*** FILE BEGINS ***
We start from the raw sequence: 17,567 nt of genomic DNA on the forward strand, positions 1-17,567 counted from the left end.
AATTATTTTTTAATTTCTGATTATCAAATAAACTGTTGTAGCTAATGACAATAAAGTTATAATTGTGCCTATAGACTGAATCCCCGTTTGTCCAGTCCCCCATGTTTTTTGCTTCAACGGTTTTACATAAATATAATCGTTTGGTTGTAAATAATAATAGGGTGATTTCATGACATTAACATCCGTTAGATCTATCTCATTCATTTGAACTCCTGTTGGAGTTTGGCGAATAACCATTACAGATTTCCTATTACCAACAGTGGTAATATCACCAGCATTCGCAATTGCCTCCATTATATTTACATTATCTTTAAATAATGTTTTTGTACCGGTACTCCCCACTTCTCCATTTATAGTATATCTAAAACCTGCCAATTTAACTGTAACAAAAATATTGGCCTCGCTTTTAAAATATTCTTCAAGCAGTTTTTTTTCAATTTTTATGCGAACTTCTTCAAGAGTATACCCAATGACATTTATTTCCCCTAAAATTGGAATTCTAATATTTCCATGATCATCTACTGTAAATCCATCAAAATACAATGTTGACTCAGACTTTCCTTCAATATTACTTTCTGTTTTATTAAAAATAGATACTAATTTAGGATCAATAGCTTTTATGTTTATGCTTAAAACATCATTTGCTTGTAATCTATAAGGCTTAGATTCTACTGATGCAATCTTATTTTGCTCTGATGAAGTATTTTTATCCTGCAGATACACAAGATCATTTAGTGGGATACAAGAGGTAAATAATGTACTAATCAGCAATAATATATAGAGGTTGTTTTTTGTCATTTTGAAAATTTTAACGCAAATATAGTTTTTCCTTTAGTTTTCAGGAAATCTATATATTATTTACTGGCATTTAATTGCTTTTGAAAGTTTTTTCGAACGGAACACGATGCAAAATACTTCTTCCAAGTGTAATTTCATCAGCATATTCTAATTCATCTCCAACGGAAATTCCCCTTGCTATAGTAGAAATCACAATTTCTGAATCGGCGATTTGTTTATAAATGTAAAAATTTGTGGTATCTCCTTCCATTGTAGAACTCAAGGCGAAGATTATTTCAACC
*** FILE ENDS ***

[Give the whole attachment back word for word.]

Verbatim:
We start from the raw sequence: 17,567 nt of genomic DNA on the forward strand, positions 1-17,567 counted from the left end.
AATTATTTTTTAATTTCTGATTATCAAATAAACTGTTGTAGCTAATGACAATAAAGTTATAATTGTGCCTATAGACTGAATCCCCGTTTGTCCAGTCCCCCATGTTTTTTGCTTCAACGGTTTTACATAAATATAATCGTTTGGTTGTAAATAATAATAGGGTGATTTCATGACATTAACATCCGTTAGATCTATCTCATTCATTTGAACTCCTGTTGGAGTTTGGCGAATAACCATTACAGATTTCCTATTACCAACAGTGGTAATATCACCAGCATTCGCAATTGCCTCCATTATATTTACATTATCTTTAAATAATGTTTTTGTACCGGTACTCCCCACTTCTCCATTTATAGTATATCTAAAACCTGCCAATTTAACTGTAACAAAAATATTGGCCTCGCTTTTAAAATATTCTTCAAGCAGTTTTTTTTCAATTTTTATGCGAACTTCTTCAAGAGTATACCCAATGACATTTATTTCCCCTAAAATTGGAATTCTAATATTTCCATGATCATCTACTGTAAATCCATCAAAATACAATGTTGACTCAGACTTTCCTTCAATATTACTTTCTGTTTTATTAAAAATAGATACTAATTTAGGATCAATAGCTTTTATGTTTATGCTTAAAACATCATTTGCTTGTAATCTATAAGGCTTAGATTCTACTGATGCAATCTTATTTTGCTCTGATGAAGTATTTTTATCCTGCAGATACACAAGATCATTTAGTGGGATACAAGAGGTAAATAATGTACTAATCAGCAATAATATATAGAGGTTGTTTTTTGTCATTTTGAAAATTTTAACGCAAATATAGTTTTTCCTTTAGTTTTCAGGAAATCTATATATTATTTACTGGCATTTAATTGCTTTTGAAAGTTTTTTCGAACGGAACACGATGCAAAATACTTCTTCCAAGTGTAATTTCATCAGCATATTCTAATTCATCTCCAACGGAAATTCCCCTTGCTATAGTAGAAATCACAATTTCTGAATCGGCGATTTGTTTATAAATGTAAAAATTTGTGGTATCTCCTTCCATTGTAGAACTCAAGGCGAAGATTATTTCAACC